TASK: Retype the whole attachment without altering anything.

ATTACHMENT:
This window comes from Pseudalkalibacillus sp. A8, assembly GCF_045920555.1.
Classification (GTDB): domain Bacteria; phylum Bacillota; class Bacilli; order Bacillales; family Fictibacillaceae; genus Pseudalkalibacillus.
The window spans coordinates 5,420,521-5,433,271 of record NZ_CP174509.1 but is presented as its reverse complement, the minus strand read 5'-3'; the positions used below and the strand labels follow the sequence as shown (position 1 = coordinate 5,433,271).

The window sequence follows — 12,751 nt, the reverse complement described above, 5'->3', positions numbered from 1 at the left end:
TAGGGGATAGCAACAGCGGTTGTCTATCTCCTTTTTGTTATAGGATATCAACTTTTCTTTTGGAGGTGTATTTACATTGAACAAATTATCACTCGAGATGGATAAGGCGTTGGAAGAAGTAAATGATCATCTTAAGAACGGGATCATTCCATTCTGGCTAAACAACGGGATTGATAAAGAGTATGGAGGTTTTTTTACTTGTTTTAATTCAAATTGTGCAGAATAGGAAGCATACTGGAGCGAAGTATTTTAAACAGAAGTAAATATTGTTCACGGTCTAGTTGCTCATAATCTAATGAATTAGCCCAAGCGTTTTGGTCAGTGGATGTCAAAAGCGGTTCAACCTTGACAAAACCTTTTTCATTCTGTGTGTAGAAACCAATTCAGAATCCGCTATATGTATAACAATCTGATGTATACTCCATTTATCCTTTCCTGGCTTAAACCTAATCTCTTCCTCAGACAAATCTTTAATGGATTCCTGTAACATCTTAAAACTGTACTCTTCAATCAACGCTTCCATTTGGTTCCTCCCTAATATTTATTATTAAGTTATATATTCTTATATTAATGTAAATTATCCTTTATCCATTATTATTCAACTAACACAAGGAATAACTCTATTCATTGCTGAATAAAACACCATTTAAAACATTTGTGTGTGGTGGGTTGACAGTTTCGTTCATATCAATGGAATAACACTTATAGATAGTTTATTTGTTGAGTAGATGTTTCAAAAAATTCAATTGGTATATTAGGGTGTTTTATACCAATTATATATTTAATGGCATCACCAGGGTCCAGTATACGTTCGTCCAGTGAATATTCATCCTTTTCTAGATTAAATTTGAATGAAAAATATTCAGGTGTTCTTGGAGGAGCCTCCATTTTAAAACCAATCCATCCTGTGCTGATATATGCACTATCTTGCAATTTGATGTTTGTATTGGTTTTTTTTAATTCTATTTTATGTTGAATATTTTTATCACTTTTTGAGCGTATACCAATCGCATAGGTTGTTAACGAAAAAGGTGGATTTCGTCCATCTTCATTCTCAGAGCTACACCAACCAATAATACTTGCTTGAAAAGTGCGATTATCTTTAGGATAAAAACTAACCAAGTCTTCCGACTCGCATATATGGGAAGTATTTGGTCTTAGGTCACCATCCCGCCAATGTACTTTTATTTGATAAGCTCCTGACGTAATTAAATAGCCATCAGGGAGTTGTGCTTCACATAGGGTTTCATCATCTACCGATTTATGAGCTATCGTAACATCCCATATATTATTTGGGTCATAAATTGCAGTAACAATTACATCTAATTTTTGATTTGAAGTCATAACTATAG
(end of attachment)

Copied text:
This window comes from Pseudalkalibacillus sp. A8, assembly GCF_045920555.1.
Classification (GTDB): domain Bacteria; phylum Bacillota; class Bacilli; order Bacillales; family Fictibacillaceae; genus Pseudalkalibacillus.
The window spans coordinates 5,420,521-5,433,271 of record NZ_CP174509.1 but is presented as its reverse complement, the minus strand read 5'-3'; the positions used below and the strand labels follow the sequence as shown (position 1 = coordinate 5,433,271).

The window sequence follows — 12,751 nt, the reverse complement described above, 5'->3', positions numbered from 1 at the left end:
TAGGGGATAGCAACAGCGGTTGTCTATCTCCTTTTTGTTATAGGATATCAACTTTTCTTTTGGAGGTGTATTTACATTGAACAAATTATCACTCGAGATGGATAAGGCGTTGGAAGAAGTAAATGATCATCTTAAGAACGGGATCATTCCATTCTGGCTAAACAACGGGATTGATAAAGAGTATGGAGGTTTTTTTACTTGTTTTAATTCAAATTGTGCAGAATAGGAAGCATACTGGAGCGAAGTATTTTAAACAGAAGTAAATATTGTTCACGGTCTAGTTGCTCATAATCTAATGAATTAGCCCAAGCGTTTTGGTCAGTGGATGTCAAAAGCGGTTCAACCTTGACAAAACCTTTTTCATTCTGTGTGTAGAAACCAATTCAGAATCCGCTATATGTATAACAATCTGATGTATACTCCATTTATCCTTTCCTGGCTTAAACCTAATCTCTTCCTCAGACAAATCTTTAATGGATTCCTGTAACATCTTAAAACTGTACTCTTCAATCAACGCTTCCATTTGGTTCCTCCCTAATATTTATTATTAAGTTATATATTCTTATATTAATGTAAATTATCCTTTATCCATTATTATTCAACTAACACAAGGAATAACTCTATTCATTGCTGAATAAAACACCATTTAAAACATTTGTGTGTGGTGGGTTGACAGTTTCGTTCATATCAATGGAATAACACTTATAGATAGTTTATTTGTTGAGTAGATGTTTCAAAAAATTCAATTGGTATATTAGGGTGTTTTATACCAATTATATATTTAATGGCATCACCAGGGTCCAGTATACGTTCGTCCAGTGAATATTCATCCTTTTCTAGATTAAATTTGAATGAAAAATATTCAGGTGTTCTTGGAGGAGCCTCCATTTTAAAACCAATCCATCCTGTGCTGATATATGCACTATCTTGCAATTTGATGTTTGTATTGGTTTTTTTTAATTCTATTTTATGTTGAATATTTTTATCACTTTTTGAGCGTATACCAATCGCATAGGTTGTTAACGAAAAAGGTGGATTTCGTCCATCTTCATTCTCAGAGCTACACCAACCAATAATACTTGCTTGAAAAGTGCGATTATCTTTAGGATAAAAACTAACCAAGTCTTCCGACTCGCATATATGGGAAGTATTTGGTCTTAGGTCACCATCCCGCCAATGTACTTTTATTTGATAAGCTCCTGACGTAATTAAATAGCCATCAGGGAGTTGTGCTTCACATAGGGTTTCATCATCTACCGATTTATGAGCTATCGTAACATCCCATATATTATTTGGGTCATAAATTGCAGTAACAATTACATCTAATTTTTGATTTGAAGTCATAACTATAG